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Interventions for the Treatment and Management of CFS: A Systematic Review, 2001, Whiting et al

Discussion in 'Psychosomatic research - ME/CFS and Long Covid' started by Hutan, May 15, 2022.

  1. Hutan

    Hutan Moderator Staff Member

    Aotearoa New Zealand
    (an old paper, mentioned on another thread here)
    Interventions for the Treatment and Management of Chronic Fatigue Syndrome: A Systematic Review


    Penny Whiting, MSc; 1
    Anne-Marie Bagnall, PhD; 1
    Amanda J. Sowden, PhD; 1
    John E. Cornell, PhD; 2,3
    Cynthia D. Mulrow, MD, MSc; 2,3
    Gilbert Ramírez, DrPH 2

    Author Affiliations:
    1. National Health Service Centre for Reviews and Dissemination, University of York, York, England
    2. San Antonio Evidence-Based Practice Center, Department of Medicine, University of Texas Health Science Center at San Antonio
    3. Veterans Evidence-Based Research, Dissemination, and Implementation Center and the Geriatric Research, Education, and Clinical Center, Audie L. Murphy Division,
    South Texas Veterans Health Care System, San Antonio

    A variety of interventions have been used in the treatment and management of chronic fatigue syndrome (CFS). Currently, debate exists among health care professionals and patients about appropriate strategies for management.

    Objective To assess the effectiveness of all interventions that have been evaluated for use in the treatment or management of CFS in adults or children.

    Data Sources Nineteen specialist databases were searched from inception to either January or July 2000 for published or unpublished studies in any language. The search was updated through October 2000 using PubMed. Other sources included scanning citations, Internet searching, contacting experts, and online requests for articles.

    Study Selection Controlled trials (randomized or nonrandomized) that evaluated interventions in patients diagnosed as having CFS according to any criteria were included. Study inclusion was assessed independently by 2 reviewers. Of 350 studies initially identified, 44 met inclusion criteria, including 36 randomized controlled trials and 8 controlled trials.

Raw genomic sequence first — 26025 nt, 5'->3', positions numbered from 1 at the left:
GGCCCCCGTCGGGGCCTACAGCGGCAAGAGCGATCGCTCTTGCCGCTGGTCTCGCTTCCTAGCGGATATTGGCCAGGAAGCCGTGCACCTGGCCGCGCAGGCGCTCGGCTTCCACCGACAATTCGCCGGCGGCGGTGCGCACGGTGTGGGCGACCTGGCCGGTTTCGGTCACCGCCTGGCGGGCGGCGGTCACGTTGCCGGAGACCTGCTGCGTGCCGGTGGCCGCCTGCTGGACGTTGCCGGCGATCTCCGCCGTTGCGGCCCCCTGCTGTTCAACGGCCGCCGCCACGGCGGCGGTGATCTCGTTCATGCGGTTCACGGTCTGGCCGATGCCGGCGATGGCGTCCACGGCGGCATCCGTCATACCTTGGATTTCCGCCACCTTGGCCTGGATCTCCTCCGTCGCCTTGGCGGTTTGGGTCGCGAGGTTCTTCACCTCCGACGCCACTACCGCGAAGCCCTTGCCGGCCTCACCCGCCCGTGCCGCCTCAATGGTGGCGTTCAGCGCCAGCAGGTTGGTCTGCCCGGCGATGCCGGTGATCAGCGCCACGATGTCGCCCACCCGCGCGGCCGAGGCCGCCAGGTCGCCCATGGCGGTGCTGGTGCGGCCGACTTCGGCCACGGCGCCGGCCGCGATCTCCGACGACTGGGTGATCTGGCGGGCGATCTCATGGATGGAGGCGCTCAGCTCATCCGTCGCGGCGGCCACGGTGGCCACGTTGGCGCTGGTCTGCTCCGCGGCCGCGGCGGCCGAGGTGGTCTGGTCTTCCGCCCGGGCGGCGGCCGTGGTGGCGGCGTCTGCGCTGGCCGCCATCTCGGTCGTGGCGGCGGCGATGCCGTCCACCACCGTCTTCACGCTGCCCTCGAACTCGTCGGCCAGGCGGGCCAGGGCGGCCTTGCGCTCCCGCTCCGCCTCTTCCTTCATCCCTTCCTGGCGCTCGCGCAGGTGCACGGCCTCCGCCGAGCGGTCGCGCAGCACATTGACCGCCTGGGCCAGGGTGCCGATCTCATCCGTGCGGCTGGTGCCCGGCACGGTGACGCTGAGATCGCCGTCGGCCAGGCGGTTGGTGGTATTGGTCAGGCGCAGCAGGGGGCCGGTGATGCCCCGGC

Data Extraction Data extraction was conducted by 1 reviewer and checked by a second. Validity assessment was carried out by 2 reviewers with disagreements resolved by consensus. A qualitative synthesis was carried out and studies were grouped according to type of intervention and outcomes assessed.

    Data Synthesis The number of participants included in each trial ranged from 12 to 326, with a total of 2801 participants included in the 44 trials combined. Across the studies, 38 different outcomes were evaluated using about 130 different scales or types of measurement. Studies were grouped into 6 different categories. In the behavioral category, graded exercise therapy and cognitive behavioral therapy showed positive results and also scored highly on the validity assessment. In the immunological category, both immunoglobulin and hydrocortisone showed some limited effects but, overall, the evidence was inconclusive. There was insufficient evidence about effectiveness in the other 4 categories (pharmacological, supplements, complementary/alternative, and other interventions).

    Conclusions Overall, the interventions demonstrated mixed results in terms of effectiveness. All conclusions about effectiveness should be considered together with the methodological inadequacies of the studies. Interventions which have shown promising results include cognitive behavioral therapy and graded exercise therapy. Further research into these and other treatments is required using standardized outcome measures.
    Sean and Peter Trewhitt like this.
  2. Hutan

    Hutan Moderator Staff Member

    Aotearoa New Zealand
    (Catching up on our backlog of reports)

    It was debatable where to put this thread - the standard research forum, or the psychosomatic research forum. I've gone for the latter, due to the paper's suggestion that GET and CBT were useful. Interesting though to see the concerns about 'methodological inadequacies of the studies'.

    This paper is also interesting in the context of the Gulf War Illness controversy, and the involvement here of the US Veterans Health Care system.
    Mithriel, Peter Trewhitt and Trish like this.
  3. Creekside

    Creekside Senior Member (Voting Rights)

    This statement would apply just as well to treatments picked randomly and intended for other diseases. Take a bunch of ME patients, give them toe fungus treatments and spleen transplants or whatever else, and maybe throw in some magic crystals and mystic rituals, and you'd get some patients reporting benefits, some detriments, and some 'didn't help'.

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